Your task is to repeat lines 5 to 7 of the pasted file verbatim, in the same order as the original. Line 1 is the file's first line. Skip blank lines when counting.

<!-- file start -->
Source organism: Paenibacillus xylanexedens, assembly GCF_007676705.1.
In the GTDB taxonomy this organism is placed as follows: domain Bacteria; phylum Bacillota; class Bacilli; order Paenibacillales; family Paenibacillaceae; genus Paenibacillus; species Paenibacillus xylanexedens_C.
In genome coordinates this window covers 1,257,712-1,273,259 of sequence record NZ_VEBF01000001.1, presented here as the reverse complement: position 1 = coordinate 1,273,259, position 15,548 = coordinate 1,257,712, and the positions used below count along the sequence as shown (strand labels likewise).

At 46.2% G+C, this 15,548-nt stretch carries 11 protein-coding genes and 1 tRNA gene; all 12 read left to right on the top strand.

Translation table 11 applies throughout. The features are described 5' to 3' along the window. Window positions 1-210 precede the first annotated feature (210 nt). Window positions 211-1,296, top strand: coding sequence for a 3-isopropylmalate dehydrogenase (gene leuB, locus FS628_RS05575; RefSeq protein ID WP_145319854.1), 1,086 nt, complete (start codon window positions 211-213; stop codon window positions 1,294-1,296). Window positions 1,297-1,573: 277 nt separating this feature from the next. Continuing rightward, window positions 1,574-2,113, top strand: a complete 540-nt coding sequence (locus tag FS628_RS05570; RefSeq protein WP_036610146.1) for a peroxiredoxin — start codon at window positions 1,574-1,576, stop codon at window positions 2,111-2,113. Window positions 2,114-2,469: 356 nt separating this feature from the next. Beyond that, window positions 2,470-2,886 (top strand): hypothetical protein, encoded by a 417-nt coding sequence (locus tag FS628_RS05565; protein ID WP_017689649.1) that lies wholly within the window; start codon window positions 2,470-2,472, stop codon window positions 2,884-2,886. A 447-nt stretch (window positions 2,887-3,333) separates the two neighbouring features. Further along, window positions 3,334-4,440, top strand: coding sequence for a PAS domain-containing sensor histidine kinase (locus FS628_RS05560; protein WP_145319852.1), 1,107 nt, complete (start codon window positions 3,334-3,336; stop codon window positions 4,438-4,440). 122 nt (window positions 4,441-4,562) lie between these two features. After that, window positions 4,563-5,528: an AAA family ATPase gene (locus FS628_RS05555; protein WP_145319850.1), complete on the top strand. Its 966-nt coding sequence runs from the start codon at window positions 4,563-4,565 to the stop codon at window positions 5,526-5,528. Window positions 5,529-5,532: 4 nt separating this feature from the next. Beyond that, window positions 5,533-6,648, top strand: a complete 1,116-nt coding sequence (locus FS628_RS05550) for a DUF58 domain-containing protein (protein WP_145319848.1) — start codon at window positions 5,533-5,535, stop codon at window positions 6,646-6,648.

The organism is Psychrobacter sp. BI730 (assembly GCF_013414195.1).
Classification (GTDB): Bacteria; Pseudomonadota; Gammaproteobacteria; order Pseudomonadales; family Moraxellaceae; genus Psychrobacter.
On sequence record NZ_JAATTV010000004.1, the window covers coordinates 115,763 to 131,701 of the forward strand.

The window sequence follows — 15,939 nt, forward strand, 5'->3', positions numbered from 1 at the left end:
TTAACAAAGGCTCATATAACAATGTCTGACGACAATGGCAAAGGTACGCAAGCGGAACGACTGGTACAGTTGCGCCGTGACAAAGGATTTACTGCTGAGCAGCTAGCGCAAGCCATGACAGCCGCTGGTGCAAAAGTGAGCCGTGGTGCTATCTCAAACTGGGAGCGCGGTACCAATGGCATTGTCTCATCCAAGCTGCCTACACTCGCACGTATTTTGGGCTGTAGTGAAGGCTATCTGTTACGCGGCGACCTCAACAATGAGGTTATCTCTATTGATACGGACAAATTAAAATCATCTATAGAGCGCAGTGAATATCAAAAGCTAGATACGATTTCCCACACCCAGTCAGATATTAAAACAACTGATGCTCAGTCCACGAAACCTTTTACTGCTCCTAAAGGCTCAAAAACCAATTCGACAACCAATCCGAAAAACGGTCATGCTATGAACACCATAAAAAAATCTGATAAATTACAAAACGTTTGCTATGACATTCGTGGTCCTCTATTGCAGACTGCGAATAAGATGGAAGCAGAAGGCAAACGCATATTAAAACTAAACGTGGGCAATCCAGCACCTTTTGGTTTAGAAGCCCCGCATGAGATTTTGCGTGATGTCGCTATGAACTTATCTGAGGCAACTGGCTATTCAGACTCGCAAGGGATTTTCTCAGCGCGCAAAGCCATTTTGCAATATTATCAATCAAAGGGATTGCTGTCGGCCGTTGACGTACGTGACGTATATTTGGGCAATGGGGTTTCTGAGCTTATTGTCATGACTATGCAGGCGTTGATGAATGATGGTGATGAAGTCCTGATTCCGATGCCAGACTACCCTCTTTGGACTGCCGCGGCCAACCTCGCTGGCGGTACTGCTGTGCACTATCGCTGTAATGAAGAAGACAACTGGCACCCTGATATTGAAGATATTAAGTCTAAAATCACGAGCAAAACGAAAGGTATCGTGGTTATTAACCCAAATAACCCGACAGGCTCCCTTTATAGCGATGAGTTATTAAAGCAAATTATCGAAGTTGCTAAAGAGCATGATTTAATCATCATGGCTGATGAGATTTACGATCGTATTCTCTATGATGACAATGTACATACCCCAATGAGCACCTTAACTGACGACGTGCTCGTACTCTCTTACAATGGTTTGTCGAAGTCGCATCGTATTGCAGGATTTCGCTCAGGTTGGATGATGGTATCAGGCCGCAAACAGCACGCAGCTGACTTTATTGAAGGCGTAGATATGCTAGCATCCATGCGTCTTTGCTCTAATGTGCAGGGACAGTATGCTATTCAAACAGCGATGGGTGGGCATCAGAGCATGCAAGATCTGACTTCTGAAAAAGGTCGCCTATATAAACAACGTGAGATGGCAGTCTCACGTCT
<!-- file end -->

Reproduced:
Translation table 11 applies throughout. The features are described 5' to 3' along the window. Window positions 1-210 precede the first annotated feature (210 nt). Window positions 211-1,296, top strand: coding sequence for a 3-isopropylmalate dehydrogenase (gene leuB, locus FS628_RS05575; RefSeq protein ID WP_145319854.1), 1,086 nt, complete (start codon window positions 211-213; stop codon window positions 1,294-1,296). Window positions 1,297-1,573: 277 nt separating this feature from the next. Continuing rightward, window positions 1,574-2,113, top strand: a complete 540-nt coding sequence (locus tag FS628_RS05570; RefSeq protein WP_036610146.1) for a peroxiredoxin — start codon at window positions 1,574-1,576, stop codon at window positions 2,111-2,113. Window positions 2,114-2,469: 356 nt separating this feature from the next. Beyond that, window positions 2,470-2,886 (top strand): hypothetical protein, encoded by a 417-nt coding sequence (locus tag FS628_RS05565; protein ID WP_017689649.1) that lies wholly within the window; start codon window positions 2,470-2,472, stop codon window positions 2,884-2,886. A 447-nt stretch (window positions 2,887-3,333) separates the two neighbouring features. Further along, window positions 3,334-4,440, top strand: coding sequence for a PAS domain-containing sensor histidine kinase (locus FS628_RS05560; protein WP_145319852.1), 1,107 nt, complete (start codon window positions 3,334-3,336; stop codon window positions 4,438-4,440). 122 nt (window positions 4,441-4,562) lie between these two features. After that, window positions 4,563-5,528: an AAA family ATPase gene (locus FS628_RS05555; protein WP_145319850.1), complete on the top strand. Its 966-nt coding sequence runs from the start codon at window positions 4,563-4,565 to the stop codon at window positions 5,526-5,528. Window positions 5,529-5,532: 4 nt separating this feature from the next. Beyond that, window positions 5,533-6,648, top strand: a complete 1,116-nt coding sequence (locus FS628_RS05550) for a DUF58 domain-containing protein (protein WP_145319848.1) — start codon at window positions 5,533-5,535, stop codon at window positions 6,646-6,648.

The organism is Psychrobacter sp. BI730 (assembly GCF_013414195.1).
Classification (GTDB): Bacteria; Pseudomonadota; Gammaproteobacteria; order Pseudomonadales; family Moraxellaceae; genus Psychrobacter.